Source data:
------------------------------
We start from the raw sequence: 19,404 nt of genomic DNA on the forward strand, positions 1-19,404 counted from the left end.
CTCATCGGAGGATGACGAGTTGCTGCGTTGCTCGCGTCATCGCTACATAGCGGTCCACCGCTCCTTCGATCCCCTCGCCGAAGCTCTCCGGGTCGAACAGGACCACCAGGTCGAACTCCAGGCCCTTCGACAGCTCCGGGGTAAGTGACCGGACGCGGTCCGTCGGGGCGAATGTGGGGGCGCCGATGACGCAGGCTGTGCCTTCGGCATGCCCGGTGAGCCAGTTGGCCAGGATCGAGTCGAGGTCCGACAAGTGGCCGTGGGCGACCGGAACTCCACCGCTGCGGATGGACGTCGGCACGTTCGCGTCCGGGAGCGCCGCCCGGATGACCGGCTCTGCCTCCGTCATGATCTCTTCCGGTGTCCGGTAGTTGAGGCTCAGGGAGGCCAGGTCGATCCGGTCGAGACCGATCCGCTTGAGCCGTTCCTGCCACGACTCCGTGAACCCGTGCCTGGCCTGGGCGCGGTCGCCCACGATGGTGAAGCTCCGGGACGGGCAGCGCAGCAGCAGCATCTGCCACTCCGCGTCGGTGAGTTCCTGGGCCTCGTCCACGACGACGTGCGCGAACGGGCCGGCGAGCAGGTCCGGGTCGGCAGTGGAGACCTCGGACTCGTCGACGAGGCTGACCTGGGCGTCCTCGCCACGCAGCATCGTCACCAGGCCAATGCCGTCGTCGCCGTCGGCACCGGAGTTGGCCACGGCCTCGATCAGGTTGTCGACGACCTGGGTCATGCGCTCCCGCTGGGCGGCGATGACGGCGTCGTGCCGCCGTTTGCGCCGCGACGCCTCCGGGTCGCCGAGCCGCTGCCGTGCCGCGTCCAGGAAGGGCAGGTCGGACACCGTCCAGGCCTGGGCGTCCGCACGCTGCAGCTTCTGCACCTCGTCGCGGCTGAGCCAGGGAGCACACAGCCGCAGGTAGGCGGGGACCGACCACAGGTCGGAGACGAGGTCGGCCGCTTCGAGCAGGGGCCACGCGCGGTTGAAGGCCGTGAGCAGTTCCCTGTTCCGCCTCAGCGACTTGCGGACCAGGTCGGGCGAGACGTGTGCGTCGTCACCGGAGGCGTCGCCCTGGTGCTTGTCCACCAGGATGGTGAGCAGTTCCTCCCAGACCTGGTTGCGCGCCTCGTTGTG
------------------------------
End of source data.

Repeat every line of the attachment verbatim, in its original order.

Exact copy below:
We start from the raw sequence: 19,404 nt of genomic DNA on the forward strand, positions 1-19,404 counted from the left end.
CTCATCGGAGGATGACGAGTTGCTGCGTTGCTCGCGTCATCGCTACATAGCGGTCCACCGCTCCTTCGATCCCCTCGCCGAAGCTCTCCGGGTCGAACAGGACCACCAGGTCGAACTCCAGGCCCTTCGACAGCTCCGGGGTAAGTGACCGGACGCGGTCCGTCGGGGCGAATGTGGGGGCGCCGATGACGCAGGCTGTGCCTTCGGCATGCCCGGTGAGCCAGTTGGCCAGGATCGAGTCGAGGTCCGACAAGTGGCCGTGGGCGACCGGAACTCCACCGCTGCGGATGGACGTCGGCACGTTCGCGTCCGGGAGCGCCGCCCGGATGACCGGCTCTGCCTCCGTCATGATCTCTTCCGGTGTCCGGTAGTTGAGGCTCAGGGAGGCCAGGTCGATCCGGTCGAGACCGATCCGCTTGAGCCGTTCCTGCCACGACTCCGTGAACCCGTGCCTGGCCTGGGCGCGGTCGCCCACGATGGTGAAGCTCCGGGACGGGCAGCGCAGCAGCAGCATCTGCCACTCCGCGTCGGTGAGTTCCTGGGCCTCGTCCACGACGACGTGCGCGAACGGGCCGGCGAGCAGGTCCGGGTCGGCAGTGGAGACCTCGGACTCGTCGACGAGGCTGACCTGGGCGTCCTCGCCACGCAGCATCGTCACCAGGCCAATGCCGTCGTCGCCGTCGGCACCGGAGTTGGCCACGGCCTCGATCAGGTTGTCGACGACCTGGGTCATGCGCTCCCGCTGGGCGGCGATGACGGCGTCGTGCCGCCGTTTGCGCCGCGACGCCTCCGGGTCGCCGAGCCGCTGCCGTGCCGCGTCCAGGAAGGGCAGGTCGGACACCGTCCAGGCCTGGGCGTCCGCACGCTGCAGCTTCTGCACCTCGTCGCGGCTGAGCCAGGGAGCACACAGCCGCAGGTAGGCGGGGACCGACCACAGGTCGGAGACGAGGTCGGCCGCTTCGAGCAGGGGCCACGCGCGGTTGAAGGCCGTGAGCAGTTCCCTGTTCCGCCTCAGCGACTTGCGGACCAGGTCGGGCGAGACGTGTGCGTCGTCACCGGAGGCGTCGCCCTGGTGCTTGTCCACCAGGATGGTGAGCAGTTCCTCCCAGACCTGGTTGCGCGCCTCGTTGTG